Cursing My Way Through the Daily Crossword Puzzle

For the past month or so I’ve become somewhat addicted to crossword puzzles. Prior to that, I never really bothered with them; I would look at a couple of the clues, have no idea what the answers were, and decide that I didn’t have the skill set to complete a crossword puzzle.

I’m not sure what triggered the change. I’ve always loved other types of puzzles, especially logic-type puzzles and sudoku puzzles.

Anyway, I started trying crossword puzzles, and I found that the ones I was doing (from the Philadelphia Inquirer) weren’t impossible, and that it was an enjoyable way to spend a few minutes. I also have learned to appreciate the humor and clever play on words that seems to be a common theme in crossword puzzles. And it’s a nice feeling of accomplishment when I can complete one without having to look up some of the clues.

I became so addicted to doing the puzzles that I even signed up for a home delivery subscription to the Inquirer. Before that I would pick up a free paper at school, but I couldn’t always count on getting one of the free copies, plus the papers are only available during the regular academic year.

I think at this point I’ve tried about 30-40 crossword puzzles, and I’ve completed maybe 2-3 of them without having to look up any of the clues.

But that may be about to change.

There was a story on today about how to retrieve words that are “on the tip of your tongue.” We’ve all experienced such a feeling, and know how frustrating it can be.

The article offered some interesting tips for improving your ability to recall such words:

  • Research by Deborah Burke and colleagues suggests that the more you use words, the less susceptible they’ll be to word-finding problems. Interestingly, even using a word’s sounds in the context of other words can help: For example, saying the words “abbey” and “circus” regularly makes it less likely that you forget the word “abacus” anytime soon.
  • Preliminary finding by Lisa Abrams, a researcher at the University of Florida (and the author of the Quartz article) suggests that saying a bad word—like a swear word—out loud makes you less likely to have a tip-of-the-tongue moment for another word immediately after, relative to saying a neutral word.
  • Abrams’s research has also found that gaining access to a word’s initial syllable is the key to retrieving it. When you encounter the tip-of-the-tongue’s first syllable, even within another word, it helps you to recall the elusive word. So, when you’re grappling for a word, instead of searching for words with the same first letter, which is what people commonly try, generate words with the first letter plus another sound. For example, if you can’t think of the word “rosary” but think the word you are thinking of starts with the letter r, generate words beginning with ra, re, ri, ro, and ru, in hopes of coming across the right syllable that will then trigger recall of “rosary.”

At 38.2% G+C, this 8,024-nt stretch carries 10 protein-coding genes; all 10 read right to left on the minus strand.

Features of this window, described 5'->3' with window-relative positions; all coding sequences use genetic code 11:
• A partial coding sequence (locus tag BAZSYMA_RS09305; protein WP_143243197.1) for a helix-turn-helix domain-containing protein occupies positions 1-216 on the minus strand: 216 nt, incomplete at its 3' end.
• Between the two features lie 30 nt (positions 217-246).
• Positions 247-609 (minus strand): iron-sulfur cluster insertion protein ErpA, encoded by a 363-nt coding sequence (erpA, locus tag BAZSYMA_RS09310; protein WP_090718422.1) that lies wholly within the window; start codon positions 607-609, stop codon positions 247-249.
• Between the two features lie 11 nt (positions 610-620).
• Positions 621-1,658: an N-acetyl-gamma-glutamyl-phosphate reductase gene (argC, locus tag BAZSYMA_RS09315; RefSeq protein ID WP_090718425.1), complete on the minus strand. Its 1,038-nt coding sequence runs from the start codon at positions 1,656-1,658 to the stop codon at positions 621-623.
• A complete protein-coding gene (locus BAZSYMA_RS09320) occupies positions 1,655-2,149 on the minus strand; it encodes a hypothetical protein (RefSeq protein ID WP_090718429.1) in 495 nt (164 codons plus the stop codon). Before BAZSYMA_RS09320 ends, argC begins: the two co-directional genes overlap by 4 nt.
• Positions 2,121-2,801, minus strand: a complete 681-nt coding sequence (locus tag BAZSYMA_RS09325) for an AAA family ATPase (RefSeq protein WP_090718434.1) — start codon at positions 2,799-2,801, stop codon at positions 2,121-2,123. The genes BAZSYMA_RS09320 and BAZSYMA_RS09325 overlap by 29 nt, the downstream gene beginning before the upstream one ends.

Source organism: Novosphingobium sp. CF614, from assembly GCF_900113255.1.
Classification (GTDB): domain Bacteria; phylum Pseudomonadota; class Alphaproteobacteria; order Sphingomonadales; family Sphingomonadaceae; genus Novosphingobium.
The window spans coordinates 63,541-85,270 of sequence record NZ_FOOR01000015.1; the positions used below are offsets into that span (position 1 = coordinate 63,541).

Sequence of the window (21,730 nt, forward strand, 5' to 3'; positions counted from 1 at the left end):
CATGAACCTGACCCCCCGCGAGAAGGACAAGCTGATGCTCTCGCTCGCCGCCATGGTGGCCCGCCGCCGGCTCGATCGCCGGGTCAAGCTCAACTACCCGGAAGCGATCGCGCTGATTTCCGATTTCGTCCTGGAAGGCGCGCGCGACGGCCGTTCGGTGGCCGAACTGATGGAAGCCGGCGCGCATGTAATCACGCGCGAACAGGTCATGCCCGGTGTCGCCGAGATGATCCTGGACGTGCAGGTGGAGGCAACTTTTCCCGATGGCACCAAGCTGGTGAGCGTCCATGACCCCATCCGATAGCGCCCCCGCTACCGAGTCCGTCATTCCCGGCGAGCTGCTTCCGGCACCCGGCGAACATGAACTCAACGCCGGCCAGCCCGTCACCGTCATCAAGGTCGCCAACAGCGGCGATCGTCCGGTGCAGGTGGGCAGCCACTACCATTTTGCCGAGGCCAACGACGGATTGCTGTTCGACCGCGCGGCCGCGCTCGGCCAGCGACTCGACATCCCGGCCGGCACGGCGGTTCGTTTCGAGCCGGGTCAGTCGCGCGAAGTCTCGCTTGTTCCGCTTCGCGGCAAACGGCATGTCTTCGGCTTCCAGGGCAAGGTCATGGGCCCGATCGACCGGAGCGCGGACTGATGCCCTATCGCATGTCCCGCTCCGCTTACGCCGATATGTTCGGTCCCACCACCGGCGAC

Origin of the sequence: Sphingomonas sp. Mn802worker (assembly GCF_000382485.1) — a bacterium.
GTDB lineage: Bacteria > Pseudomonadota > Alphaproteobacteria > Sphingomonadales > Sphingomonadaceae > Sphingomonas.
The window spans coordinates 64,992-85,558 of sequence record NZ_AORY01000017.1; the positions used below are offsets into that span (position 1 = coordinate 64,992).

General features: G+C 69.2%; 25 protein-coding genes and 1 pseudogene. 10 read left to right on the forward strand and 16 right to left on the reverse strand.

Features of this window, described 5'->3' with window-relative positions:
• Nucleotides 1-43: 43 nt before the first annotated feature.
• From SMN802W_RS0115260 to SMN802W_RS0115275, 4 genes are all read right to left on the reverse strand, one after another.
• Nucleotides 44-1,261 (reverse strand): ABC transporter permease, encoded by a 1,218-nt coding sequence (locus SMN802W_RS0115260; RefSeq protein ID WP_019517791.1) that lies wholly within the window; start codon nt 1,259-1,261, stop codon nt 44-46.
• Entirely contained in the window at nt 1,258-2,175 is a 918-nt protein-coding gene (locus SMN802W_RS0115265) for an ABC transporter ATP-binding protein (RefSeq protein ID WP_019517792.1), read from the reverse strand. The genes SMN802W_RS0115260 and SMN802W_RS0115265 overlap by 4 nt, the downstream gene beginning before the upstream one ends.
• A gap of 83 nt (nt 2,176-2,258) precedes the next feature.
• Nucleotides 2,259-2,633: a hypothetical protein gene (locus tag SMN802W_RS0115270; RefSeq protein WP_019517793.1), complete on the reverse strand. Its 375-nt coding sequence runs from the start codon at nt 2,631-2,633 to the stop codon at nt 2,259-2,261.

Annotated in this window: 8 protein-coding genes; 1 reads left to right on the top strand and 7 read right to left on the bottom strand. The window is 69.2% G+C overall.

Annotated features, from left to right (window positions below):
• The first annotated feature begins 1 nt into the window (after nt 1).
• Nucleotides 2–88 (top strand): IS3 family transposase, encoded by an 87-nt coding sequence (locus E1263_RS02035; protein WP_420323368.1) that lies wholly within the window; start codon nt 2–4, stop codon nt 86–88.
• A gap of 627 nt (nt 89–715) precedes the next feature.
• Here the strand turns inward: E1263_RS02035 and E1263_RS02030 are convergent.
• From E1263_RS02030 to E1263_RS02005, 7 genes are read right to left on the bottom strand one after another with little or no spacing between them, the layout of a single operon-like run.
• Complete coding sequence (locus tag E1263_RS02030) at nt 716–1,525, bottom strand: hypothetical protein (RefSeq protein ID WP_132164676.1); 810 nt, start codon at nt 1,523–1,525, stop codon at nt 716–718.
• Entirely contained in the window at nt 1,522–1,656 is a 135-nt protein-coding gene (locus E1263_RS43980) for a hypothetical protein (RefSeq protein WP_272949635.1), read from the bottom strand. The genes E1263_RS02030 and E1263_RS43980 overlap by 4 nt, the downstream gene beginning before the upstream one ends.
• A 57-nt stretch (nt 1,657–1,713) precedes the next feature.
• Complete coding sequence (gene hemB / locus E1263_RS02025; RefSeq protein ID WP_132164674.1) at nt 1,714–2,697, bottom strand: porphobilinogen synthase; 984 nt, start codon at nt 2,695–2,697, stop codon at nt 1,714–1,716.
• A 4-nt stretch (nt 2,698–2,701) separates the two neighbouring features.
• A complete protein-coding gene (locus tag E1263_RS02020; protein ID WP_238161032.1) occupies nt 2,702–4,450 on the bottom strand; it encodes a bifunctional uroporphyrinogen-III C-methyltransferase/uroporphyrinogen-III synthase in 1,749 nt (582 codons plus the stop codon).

I am going to try some of these tips when I work on my next crossword puzzle, but I will need to do so somewhere where there are no other people around. It could get ugly as I start spewing forth a stream of curse words in hopes of trying to remember a word that is right on the tip of my tongue.

Looking back on today’s puzzle (I was so close; I got every clue except 1 down and 1 across, and I was only missing the first letter of each word), I was curious if there were some of the clues that cursing may have helped with. Part of the beauty of solving a crossword puzzle is that you may not know an answer (or at least it doesn’t come to you right away), but as you solve clues that are connected to the one you can’t solve, it gets easier to solve the clue that was stumping you.

For example, one of the clue’s was “dogs with stubby noses”. I could picture the dog they were referring to, but I couldn’t come up with the name. I only figured it ; out after I had the first two letters. But I wonder what would have happened if when I first saw the clue, I said out loud “dogs with stubby noses, F*CK!

Would I have been able to guess “dante” right away when I saw the clue “‘Inferno’ writer” and said it out loud like this “‘Inferno’ writer. SH*T!“. As it was, this was another clue that I solved with the help of adjoining clues. But as soon as I saw the answer, it dawned on me. I knew the answer, I just wasn’t able to retrieve it on a timely basis.

As I noted, I’ll try this with my next crossword puzzle, and I’ll let you know if it helped at all.

And if it helps there, I might have to start watching TV and movies by myself as well. “What’s that guy’s name, A**HOLE!”

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Jim Borden

Accounting Prof. at Villanova; happily married for 30+ years; father of 3 outstanding young men; vegan; interests: fitness, creativity, education, blogging, social media.

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